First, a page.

If I’m really struggling to write, I create a reward system where I write for two or three hours and then take a break to eat or watch an episode of whatever TV show I’m currently addicted to. I also try to remind myself before sitting down to write that most things are never as difficult or frightening as we imagine them to be. After breaking through the first twenty to thirty minutes of writing, in which the resistance is strongest, I usually find some flow and enjoy it more than I expected to.
I’m really happy with my editing process because I was lucky enough to find a great editor I’ve been working with for a few years now: Leah from Invisible Ink Editing.
Because I’m a bit of a perfectionist, my first drafts are usually fairly clean (I think—Leah might disagree!). But I always go over everything again at least once myself before sending it to Leah, who then makes her edits and sends it back to me. I then approve or reject her edits (I approve 99.99 percent of them!), and then I usually send a copy of the book to around fifteen beta readers, who are fans of my series. They usually notice a couple of easy-to-miss mistakes, which I edit immediately. If more than two or three of my beta readers comment on the same issue, like some dialogue sounding out of character, I will look at that particular thing and consider changing it. But normally this is just a final sweep.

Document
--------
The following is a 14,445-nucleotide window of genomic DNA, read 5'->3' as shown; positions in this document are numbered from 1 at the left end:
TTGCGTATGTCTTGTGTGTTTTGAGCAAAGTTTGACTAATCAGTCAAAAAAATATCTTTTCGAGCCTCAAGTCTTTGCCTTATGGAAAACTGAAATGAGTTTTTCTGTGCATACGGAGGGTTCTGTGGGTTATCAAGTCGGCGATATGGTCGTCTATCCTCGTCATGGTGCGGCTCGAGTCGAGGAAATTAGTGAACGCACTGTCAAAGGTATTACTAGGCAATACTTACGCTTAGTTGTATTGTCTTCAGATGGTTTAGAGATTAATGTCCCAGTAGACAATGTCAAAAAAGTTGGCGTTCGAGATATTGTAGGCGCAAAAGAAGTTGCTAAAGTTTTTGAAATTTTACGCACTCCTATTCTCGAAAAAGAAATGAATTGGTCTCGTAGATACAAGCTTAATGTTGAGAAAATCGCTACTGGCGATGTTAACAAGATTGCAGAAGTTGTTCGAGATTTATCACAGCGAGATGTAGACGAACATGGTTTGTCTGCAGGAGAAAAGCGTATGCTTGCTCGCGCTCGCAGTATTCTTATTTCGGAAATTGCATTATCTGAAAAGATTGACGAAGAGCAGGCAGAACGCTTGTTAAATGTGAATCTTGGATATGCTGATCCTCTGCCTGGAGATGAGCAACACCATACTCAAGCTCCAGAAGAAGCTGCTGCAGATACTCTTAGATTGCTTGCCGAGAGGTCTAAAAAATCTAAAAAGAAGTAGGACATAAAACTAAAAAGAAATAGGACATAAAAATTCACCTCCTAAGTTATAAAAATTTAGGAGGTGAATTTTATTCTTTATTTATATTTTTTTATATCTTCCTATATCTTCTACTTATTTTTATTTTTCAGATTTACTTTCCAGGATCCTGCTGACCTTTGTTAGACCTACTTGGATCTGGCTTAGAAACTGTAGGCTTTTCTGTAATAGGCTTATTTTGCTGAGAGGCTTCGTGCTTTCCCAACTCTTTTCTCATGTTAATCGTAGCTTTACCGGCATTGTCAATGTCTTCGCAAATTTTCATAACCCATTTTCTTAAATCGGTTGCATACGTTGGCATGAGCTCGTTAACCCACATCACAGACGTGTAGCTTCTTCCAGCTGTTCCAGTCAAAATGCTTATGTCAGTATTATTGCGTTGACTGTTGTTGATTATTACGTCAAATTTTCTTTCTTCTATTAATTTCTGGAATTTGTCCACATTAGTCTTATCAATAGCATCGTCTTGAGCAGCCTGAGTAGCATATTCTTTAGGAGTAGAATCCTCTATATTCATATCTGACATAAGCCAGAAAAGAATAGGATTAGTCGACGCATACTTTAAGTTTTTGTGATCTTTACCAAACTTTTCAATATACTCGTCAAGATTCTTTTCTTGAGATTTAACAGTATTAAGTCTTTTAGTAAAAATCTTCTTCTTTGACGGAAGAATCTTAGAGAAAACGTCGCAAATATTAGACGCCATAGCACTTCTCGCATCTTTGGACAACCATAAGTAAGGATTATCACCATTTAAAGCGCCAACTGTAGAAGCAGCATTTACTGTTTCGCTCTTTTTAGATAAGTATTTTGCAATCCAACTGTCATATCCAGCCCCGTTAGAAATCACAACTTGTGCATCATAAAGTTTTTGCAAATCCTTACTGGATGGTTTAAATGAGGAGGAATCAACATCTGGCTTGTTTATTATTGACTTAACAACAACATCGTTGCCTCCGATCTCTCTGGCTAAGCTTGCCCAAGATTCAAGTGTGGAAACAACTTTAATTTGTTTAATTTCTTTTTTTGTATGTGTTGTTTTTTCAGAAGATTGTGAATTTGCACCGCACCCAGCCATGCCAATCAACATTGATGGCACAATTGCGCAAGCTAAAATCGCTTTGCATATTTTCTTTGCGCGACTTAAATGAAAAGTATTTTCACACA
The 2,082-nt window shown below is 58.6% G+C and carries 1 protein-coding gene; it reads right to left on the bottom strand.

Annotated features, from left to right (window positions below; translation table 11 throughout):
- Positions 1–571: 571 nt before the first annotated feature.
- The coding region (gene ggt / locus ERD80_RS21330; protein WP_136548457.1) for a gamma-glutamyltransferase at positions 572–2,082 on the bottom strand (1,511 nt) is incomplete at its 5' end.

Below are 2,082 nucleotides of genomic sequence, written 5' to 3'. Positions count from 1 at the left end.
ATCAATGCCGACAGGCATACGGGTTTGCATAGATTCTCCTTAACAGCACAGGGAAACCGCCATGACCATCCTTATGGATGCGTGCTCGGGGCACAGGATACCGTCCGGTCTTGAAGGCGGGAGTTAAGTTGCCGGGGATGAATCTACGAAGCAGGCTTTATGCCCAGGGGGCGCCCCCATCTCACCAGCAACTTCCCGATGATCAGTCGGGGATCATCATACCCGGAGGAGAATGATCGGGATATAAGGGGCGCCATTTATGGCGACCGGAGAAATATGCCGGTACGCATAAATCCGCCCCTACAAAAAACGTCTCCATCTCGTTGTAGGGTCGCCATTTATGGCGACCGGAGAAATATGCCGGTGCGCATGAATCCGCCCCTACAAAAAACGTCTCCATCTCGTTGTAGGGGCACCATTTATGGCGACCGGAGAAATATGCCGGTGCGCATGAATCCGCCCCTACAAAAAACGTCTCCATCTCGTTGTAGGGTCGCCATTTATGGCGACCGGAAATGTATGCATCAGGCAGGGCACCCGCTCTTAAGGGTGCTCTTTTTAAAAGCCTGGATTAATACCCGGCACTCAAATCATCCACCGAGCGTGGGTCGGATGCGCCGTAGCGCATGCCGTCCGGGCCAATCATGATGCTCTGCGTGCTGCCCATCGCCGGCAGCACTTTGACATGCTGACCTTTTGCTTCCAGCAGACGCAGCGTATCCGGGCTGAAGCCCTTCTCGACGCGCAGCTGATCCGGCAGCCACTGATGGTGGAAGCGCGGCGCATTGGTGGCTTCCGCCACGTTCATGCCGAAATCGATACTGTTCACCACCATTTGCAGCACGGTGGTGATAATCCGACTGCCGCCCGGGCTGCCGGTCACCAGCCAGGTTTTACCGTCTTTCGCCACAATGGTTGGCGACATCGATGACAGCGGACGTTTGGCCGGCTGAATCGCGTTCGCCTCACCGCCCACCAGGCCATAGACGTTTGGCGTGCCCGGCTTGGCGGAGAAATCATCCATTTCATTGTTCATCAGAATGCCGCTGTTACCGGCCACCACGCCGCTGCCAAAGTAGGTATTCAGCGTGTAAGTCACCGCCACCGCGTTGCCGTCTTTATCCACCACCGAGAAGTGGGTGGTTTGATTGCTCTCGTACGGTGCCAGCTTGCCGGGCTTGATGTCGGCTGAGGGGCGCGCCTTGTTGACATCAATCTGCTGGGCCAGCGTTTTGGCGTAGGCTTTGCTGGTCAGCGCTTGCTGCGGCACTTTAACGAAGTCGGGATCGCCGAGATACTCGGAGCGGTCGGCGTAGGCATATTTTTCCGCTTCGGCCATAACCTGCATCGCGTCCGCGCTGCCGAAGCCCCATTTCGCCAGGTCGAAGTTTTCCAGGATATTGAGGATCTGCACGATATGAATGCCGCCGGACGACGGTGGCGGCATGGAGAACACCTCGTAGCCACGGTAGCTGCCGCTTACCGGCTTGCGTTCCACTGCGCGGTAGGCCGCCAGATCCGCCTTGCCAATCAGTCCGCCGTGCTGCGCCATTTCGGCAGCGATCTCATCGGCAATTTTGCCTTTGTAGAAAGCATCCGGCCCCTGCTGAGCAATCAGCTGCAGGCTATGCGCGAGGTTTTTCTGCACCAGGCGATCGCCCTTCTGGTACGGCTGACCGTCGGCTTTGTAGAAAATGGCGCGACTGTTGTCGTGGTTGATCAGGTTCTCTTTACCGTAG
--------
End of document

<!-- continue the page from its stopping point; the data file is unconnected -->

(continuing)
Then I pay for a professional book cover and formatting. I’ve been using Damonza.com for these services for the past few years, and I highly recommend them. It normally takes up to a month for me to decide on a cover and formatting I’m happy with.
Finally, I fill out all the information on Amazon and the other platforms and hit “publish”!
Lansin Island seems like an interesting place to live. Would you want to live there if you could?
Knowing what is really going on behind the scenes on Lansin Island, I don’t think I would live there. I’d go on holiday there, though, especially for one of the celebrations they hold for the seasonal Sabbats! And I’d visit the The Burning Grounds too.
If you could ask one of the characters in the Lansin Island series to tea, who would it be?
I don’t want to give away spoilers, but it would have to be someone from the Otherworld, because I’d want to know everything about their world and their magic! Otherwise, it would be Tamara Trewin, the last living descendent of the Lansin Island Witches. Because she’s a true witch, I’d ask her about her magic too. Also, I think she’d make a good cuppa.
Andrew Butcher currently resides in Hitchin, England, with his partner and their pet tortoise, Tricky. They hope to move to the Costa Blanca region of Spain one day.
The Lansin Island series, Write a Novel Outline from Scratch!, and more of Andrew Butcher’s books are available on Amazon and other online eBook retailers. To learn more about Andrew’s writing or to get in touch, visit www.andrew-butcher.com.